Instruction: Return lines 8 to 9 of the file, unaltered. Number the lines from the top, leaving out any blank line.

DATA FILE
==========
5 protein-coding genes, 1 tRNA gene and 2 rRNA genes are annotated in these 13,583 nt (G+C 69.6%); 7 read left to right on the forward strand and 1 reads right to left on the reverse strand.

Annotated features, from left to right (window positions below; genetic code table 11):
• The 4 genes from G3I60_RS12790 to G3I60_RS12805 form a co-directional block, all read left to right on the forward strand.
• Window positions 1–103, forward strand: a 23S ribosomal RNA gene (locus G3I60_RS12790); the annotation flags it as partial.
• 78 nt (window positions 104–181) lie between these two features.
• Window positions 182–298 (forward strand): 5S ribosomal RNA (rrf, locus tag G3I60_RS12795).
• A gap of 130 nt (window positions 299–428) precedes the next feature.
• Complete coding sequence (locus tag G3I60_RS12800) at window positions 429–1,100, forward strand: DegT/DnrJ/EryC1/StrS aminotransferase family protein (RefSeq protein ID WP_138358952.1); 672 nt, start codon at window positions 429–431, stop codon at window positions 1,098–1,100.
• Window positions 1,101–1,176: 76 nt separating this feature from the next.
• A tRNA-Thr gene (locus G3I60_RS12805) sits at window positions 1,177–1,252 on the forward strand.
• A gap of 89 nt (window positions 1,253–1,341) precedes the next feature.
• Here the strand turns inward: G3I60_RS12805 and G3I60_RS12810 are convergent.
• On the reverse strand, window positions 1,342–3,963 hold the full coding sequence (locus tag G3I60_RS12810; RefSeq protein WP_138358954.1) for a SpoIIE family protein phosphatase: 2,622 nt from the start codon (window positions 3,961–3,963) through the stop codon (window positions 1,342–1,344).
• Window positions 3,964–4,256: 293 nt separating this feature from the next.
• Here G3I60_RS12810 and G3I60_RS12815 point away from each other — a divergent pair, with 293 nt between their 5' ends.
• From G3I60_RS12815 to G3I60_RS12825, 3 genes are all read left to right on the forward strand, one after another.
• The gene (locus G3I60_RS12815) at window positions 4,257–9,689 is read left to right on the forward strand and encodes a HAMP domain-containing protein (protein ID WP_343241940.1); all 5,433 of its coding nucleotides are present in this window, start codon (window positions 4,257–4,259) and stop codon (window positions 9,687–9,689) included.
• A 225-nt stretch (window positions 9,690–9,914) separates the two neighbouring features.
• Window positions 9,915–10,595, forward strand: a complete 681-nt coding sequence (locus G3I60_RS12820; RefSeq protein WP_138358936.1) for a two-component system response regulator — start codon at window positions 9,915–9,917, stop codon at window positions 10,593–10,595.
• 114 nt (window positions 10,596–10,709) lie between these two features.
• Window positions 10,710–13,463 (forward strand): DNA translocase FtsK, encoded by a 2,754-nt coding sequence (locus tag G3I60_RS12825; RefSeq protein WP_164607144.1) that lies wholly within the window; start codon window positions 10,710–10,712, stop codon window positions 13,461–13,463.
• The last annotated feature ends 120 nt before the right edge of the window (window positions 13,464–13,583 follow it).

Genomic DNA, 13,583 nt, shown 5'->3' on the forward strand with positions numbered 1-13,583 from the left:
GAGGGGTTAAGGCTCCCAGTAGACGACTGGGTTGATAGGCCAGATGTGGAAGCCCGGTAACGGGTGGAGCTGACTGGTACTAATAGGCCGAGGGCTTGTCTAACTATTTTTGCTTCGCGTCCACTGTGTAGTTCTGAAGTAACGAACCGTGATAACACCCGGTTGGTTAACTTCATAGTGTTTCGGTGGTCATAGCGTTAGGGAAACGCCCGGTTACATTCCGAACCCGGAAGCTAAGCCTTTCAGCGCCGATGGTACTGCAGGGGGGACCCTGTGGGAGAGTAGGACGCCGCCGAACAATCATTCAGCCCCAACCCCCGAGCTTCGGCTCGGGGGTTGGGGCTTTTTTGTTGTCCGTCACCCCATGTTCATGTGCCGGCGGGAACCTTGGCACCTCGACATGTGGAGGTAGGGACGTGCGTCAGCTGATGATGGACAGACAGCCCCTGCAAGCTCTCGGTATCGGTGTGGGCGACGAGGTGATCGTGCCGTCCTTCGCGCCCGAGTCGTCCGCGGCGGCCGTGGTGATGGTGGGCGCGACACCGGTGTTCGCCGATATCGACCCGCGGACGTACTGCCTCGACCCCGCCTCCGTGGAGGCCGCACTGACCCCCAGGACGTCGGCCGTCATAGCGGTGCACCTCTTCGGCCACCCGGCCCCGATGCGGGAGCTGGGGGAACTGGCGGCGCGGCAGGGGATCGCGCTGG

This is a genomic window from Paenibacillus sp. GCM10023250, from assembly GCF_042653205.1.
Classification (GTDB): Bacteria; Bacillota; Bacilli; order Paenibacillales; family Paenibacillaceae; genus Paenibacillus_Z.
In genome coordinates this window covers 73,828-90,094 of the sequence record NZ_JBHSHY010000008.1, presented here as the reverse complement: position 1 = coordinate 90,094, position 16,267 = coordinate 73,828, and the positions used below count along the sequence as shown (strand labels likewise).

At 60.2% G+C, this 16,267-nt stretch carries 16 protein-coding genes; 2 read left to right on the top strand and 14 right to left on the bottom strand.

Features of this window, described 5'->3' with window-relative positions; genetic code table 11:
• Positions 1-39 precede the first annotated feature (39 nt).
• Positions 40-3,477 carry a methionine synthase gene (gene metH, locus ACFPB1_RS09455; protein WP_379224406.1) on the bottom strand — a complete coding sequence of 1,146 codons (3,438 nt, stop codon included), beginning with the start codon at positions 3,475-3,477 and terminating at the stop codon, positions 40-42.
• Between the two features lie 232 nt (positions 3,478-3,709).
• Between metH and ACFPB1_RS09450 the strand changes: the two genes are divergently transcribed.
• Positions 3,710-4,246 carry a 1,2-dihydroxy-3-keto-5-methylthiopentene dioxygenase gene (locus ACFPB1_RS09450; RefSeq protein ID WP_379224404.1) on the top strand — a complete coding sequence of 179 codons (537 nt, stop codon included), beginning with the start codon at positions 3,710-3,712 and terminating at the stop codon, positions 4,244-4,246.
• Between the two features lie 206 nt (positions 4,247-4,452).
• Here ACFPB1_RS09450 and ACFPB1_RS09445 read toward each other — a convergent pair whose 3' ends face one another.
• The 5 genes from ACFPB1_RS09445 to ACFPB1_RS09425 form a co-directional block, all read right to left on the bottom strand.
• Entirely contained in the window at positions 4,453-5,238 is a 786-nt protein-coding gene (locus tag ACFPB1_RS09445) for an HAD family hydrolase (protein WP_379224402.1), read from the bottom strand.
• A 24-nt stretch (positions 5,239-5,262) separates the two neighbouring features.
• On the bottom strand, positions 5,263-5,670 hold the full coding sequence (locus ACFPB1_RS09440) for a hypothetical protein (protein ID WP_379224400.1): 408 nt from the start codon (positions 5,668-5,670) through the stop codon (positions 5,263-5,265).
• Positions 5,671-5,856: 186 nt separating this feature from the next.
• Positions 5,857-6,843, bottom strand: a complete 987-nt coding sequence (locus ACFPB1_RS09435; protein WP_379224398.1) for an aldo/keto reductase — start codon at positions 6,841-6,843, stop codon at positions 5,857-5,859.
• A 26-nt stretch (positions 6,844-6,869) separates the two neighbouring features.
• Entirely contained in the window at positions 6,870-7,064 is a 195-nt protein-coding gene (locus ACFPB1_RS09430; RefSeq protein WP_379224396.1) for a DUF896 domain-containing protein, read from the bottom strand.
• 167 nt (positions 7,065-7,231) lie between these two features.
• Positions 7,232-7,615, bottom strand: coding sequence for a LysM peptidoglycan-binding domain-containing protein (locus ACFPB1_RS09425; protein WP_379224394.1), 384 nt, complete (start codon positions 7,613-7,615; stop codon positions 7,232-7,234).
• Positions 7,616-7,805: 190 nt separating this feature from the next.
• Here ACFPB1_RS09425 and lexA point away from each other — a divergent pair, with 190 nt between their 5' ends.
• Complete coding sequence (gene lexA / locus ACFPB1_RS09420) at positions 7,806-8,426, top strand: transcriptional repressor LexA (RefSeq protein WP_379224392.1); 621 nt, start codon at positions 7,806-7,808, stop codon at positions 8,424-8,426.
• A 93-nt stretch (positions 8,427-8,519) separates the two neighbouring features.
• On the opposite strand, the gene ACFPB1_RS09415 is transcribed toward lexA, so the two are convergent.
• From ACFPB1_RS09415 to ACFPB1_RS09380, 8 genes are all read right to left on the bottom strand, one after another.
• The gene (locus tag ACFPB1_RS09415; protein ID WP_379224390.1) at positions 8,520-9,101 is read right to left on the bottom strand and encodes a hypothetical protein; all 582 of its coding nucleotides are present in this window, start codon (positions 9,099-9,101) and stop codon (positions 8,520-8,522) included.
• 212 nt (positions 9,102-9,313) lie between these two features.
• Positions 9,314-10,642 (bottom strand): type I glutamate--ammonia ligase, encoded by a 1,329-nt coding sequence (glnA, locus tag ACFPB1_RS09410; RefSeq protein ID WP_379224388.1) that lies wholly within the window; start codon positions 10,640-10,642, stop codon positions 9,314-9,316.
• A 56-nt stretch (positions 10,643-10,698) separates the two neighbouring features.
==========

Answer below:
• Complete coding sequence (locus tag G3I60_RS12800) at window positions 429–1,100, forward strand: DegT/DnrJ/EryC1/StrS aminotransferase family protein (RefSeq protein ID WP_138358952.1); 672 nt, start codon at window positions 429–431, stop codon at window positions 1,098–1,100.
• Window positions 1,101–1,176: 76 nt separating this feature from the next.